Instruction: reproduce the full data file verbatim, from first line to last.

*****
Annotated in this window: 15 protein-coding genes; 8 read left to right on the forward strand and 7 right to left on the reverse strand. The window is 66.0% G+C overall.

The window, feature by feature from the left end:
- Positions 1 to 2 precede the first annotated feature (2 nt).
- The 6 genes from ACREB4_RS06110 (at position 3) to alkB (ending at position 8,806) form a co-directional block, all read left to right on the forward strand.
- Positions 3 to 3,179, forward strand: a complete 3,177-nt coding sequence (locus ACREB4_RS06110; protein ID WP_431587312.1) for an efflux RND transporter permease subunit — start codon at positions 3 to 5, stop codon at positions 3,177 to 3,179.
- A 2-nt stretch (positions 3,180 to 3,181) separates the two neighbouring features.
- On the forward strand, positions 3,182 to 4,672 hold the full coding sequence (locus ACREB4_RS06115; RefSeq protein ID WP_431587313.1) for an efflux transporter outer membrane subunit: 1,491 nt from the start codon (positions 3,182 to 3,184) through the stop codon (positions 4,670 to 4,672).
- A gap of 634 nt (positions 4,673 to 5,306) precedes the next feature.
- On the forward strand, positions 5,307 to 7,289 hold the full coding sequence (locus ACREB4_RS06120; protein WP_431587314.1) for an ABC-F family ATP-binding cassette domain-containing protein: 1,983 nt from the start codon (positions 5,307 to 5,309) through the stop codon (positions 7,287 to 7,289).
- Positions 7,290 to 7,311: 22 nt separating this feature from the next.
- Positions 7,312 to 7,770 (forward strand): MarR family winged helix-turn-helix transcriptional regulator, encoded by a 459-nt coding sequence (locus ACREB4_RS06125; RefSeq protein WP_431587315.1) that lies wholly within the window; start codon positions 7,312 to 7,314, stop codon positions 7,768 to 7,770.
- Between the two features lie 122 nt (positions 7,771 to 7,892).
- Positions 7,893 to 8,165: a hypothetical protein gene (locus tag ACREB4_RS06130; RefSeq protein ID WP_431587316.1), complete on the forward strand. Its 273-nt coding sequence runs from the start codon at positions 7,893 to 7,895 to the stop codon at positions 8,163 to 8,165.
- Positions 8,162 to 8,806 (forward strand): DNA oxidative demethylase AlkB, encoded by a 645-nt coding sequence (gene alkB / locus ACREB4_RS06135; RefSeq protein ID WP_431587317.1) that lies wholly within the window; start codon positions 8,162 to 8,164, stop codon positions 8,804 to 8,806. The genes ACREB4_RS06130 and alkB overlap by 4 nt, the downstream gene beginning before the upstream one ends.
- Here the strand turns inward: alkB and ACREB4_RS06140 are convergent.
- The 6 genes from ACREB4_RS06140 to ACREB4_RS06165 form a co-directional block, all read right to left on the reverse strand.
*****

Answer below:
Annotated in this window: 15 protein-coding genes; 8 read left to right on the forward strand and 7 right to left on the reverse strand. The window is 66.0% G+C overall.

The window, feature by feature from the left end:
- Positions 1 to 2 precede the first annotated feature (2 nt).
- The 6 genes from ACREB4_RS06110 (at position 3) to alkB (ending at position 8,806) form a co-directional block, all read left to right on the forward strand.
- Positions 3 to 3,179, forward strand: a complete 3,177-nt coding sequence (locus ACREB4_RS06110; protein ID WP_431587312.1) for an efflux RND transporter permease subunit — start codon at positions 3 to 5, stop codon at positions 3,177 to 3,179.
- A 2-nt stretch (positions 3,180 to 3,181) separates the two neighbouring features.
- On the forward strand, positions 3,182 to 4,672 hold the full coding sequence (locus ACREB4_RS06115; RefSeq protein ID WP_431587313.1) for an efflux transporter outer membrane subunit: 1,491 nt from the start codon (positions 3,182 to 3,184) through the stop codon (positions 4,670 to 4,672).
- A gap of 634 nt (positions 4,673 to 5,306) precedes the next feature.
- On the forward strand, positions 5,307 to 7,289 hold the full coding sequence (locus ACREB4_RS06120; protein WP_431587314.1) for an ABC-F family ATP-binding cassette domain-containing protein: 1,983 nt from the start codon (positions 5,307 to 5,309) through the stop codon (positions 7,287 to 7,289).
- Positions 7,290 to 7,311: 22 nt separating this feature from the next.
- Positions 7,312 to 7,770 (forward strand): MarR family winged helix-turn-helix transcriptional regulator, encoded by a 459-nt coding sequence (locus ACREB4_RS06125; RefSeq protein WP_431587315.1) that lies wholly within the window; start codon positions 7,312 to 7,314, stop codon positions 7,768 to 7,770.
- Between the two features lie 122 nt (positions 7,771 to 7,892).
- Positions 7,893 to 8,165: a hypothetical protein gene (locus tag ACREB4_RS06130; RefSeq protein ID WP_431587316.1), complete on the forward strand. Its 273-nt coding sequence runs from the start codon at positions 7,893 to 7,895 to the stop codon at positions 8,163 to 8,165.
- Positions 8,162 to 8,806 (forward strand): DNA oxidative demethylase AlkB, encoded by a 645-nt coding sequence (gene alkB / locus ACREB4_RS06135; RefSeq protein ID WP_431587317.1) that lies wholly within the window; start codon positions 8,162 to 8,164, stop codon positions 8,804 to 8,806. The genes ACREB4_RS06130 and alkB overlap by 4 nt, the downstream gene beginning before the upstream one ends.
- Here the strand turns inward: alkB and ACREB4_RS06140 are convergent.
- The 6 genes from ACREB4_RS06140 to ACREB4_RS06165 form a co-directional block, all read right to left on the reverse strand.